- Date of birth
Jindřich Štreit is a Czech photographer renowned for his black-and-white images documenting life in his country’s rural communities. Born in 1946, Štreit studied pedagogy and art education. He began photographing everyday life while working as an elementary school teacher and later as a principal in villages in the northeast corner of the Czech Republic. He also took on the role of town chronicler and organized various cultural events, including film screenings, concerts, and art exhibitions.
In the 1970s Štreit enrolled in a program at the Institute of Art Photography in Brno, producing a series of behind-the-scenes images of theatrical productions as his thesis project. In 1982, Štreit participated in a group exhibition titled Setkání (Meeting) that was not sanctioned by the totalitarian government. Authorities shut down the exhibition and arrested Štreit, sentencing him to probation. He lost his job and was officially banned from exhibiting his photographs, though he continued to participate in underground cultural events.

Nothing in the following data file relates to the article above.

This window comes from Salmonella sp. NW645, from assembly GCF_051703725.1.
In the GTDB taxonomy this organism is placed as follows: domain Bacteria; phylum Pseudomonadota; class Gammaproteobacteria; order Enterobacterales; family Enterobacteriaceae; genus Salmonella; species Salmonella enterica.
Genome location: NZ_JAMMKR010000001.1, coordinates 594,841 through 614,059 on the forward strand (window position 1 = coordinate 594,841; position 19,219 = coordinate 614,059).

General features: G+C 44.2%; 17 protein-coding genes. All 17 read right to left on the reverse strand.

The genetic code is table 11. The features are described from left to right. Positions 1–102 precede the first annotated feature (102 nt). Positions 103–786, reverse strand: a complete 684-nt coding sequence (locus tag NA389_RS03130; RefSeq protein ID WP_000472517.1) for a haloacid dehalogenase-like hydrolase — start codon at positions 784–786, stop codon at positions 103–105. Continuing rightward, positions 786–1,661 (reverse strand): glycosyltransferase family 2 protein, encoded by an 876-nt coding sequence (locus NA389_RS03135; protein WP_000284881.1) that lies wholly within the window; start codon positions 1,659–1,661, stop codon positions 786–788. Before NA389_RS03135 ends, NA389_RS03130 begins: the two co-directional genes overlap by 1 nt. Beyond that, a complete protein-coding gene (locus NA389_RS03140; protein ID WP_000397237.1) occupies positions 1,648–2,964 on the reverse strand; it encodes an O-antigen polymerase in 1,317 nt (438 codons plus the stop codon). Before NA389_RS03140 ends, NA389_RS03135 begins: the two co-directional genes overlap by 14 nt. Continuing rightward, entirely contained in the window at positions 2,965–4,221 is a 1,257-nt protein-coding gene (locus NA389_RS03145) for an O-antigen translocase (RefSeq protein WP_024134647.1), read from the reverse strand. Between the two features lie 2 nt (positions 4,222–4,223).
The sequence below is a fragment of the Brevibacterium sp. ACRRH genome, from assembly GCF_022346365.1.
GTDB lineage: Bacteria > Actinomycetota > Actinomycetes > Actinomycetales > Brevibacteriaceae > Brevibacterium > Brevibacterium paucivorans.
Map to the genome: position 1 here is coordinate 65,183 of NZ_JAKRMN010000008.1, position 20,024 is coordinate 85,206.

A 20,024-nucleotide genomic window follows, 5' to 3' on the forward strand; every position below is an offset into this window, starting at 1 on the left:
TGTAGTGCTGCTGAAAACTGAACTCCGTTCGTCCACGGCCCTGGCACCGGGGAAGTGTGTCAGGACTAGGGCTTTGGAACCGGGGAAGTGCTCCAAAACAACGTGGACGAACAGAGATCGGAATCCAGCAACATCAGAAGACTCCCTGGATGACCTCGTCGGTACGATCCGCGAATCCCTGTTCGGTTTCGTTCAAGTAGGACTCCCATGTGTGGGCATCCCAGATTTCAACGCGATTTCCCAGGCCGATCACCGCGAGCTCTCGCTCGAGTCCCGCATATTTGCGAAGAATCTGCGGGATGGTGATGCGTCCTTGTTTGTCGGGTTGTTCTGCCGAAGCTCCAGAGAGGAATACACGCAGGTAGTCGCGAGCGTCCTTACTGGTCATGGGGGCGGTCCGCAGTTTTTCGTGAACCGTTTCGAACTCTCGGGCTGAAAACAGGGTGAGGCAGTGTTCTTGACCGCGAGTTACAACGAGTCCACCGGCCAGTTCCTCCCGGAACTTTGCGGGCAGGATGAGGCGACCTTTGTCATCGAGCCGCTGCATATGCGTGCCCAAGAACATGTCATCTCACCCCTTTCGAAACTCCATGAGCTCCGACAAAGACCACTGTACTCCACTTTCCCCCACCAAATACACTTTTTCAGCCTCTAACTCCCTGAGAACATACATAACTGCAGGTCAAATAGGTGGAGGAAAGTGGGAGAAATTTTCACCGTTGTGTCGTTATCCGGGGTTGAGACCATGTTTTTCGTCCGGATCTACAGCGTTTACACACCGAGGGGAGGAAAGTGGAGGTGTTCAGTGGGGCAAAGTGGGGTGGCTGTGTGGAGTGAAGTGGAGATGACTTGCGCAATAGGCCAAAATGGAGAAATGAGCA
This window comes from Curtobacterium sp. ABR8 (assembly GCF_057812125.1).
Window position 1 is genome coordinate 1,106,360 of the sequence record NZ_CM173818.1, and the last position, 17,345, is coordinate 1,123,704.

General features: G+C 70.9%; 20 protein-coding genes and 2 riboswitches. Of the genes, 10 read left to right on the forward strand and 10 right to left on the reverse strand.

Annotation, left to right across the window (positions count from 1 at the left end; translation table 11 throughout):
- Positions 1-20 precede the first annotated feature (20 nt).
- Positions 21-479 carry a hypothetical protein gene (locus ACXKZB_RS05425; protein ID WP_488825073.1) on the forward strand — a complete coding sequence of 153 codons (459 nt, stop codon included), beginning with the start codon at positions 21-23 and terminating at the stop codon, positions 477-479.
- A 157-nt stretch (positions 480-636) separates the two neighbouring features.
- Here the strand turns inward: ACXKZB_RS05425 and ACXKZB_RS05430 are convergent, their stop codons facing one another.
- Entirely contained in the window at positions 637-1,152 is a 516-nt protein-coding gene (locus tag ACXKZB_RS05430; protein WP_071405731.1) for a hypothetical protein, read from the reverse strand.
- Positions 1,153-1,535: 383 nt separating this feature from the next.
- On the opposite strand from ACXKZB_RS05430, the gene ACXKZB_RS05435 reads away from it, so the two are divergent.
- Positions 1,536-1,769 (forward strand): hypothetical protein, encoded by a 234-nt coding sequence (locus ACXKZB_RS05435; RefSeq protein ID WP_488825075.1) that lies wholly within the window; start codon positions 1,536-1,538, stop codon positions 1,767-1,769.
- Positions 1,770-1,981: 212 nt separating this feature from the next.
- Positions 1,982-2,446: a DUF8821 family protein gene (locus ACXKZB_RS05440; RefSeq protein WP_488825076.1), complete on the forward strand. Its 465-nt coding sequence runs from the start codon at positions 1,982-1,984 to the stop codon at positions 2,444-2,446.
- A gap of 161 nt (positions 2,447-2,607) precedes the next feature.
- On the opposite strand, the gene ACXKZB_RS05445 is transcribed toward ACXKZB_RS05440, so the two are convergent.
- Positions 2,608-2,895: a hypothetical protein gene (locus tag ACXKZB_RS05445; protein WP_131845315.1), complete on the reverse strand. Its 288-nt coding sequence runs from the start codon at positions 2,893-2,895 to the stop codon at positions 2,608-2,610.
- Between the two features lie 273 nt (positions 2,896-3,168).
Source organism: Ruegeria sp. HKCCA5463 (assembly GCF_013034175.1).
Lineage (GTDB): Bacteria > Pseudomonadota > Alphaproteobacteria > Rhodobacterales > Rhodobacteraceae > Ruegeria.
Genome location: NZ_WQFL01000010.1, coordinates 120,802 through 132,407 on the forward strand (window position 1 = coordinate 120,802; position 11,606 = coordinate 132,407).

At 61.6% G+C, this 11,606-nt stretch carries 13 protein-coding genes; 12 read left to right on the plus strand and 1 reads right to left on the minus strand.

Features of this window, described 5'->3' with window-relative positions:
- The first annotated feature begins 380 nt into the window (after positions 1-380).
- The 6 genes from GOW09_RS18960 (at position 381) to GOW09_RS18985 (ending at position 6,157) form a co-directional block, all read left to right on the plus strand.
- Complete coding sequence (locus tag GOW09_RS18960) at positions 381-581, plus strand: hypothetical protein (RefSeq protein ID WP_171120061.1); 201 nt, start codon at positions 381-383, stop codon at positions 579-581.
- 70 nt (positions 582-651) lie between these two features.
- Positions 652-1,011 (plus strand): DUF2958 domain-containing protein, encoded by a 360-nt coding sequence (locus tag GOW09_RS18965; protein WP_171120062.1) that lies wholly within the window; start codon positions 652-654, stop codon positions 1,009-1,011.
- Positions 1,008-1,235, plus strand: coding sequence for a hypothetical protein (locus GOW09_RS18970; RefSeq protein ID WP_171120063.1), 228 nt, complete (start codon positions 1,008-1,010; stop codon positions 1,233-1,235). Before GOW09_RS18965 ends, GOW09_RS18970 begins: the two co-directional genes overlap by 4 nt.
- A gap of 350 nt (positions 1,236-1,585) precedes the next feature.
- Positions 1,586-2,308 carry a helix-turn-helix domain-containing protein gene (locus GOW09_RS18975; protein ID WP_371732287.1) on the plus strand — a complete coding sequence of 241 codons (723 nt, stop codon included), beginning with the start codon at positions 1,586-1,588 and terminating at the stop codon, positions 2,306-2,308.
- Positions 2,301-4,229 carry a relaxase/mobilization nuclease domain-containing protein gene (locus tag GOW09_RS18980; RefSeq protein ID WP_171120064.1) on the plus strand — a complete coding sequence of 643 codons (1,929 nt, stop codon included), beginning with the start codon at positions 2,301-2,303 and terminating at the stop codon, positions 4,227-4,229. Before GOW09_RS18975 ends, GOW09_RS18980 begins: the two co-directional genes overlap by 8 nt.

Štreit’s sentence was annulled after the restoration of democracy in 1989. He began to travel and exhibit abroad while expanding the scope of his subjects, photographing people in rural communities around the world. Štreit continues to be a leading practitioner of documentary photography in central Europe, and works as a lecturer and professor of photography at various schools in the Czech Republic and Slovakia.